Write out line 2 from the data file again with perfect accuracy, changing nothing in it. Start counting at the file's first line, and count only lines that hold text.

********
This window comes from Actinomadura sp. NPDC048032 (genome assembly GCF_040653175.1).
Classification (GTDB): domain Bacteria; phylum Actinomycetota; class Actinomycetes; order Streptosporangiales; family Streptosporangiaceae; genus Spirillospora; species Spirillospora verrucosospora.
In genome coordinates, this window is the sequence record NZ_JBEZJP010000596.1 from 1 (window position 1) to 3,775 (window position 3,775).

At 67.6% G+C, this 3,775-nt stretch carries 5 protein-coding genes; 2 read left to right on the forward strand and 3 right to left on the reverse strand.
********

Classification (GTDB): domain Bacteria; phylum Actinomycetota; class Actinomycetes; order Streptosporangiales; family Streptosporangiaceae; genus Spirillospora; species Spirillospora verrucosospora.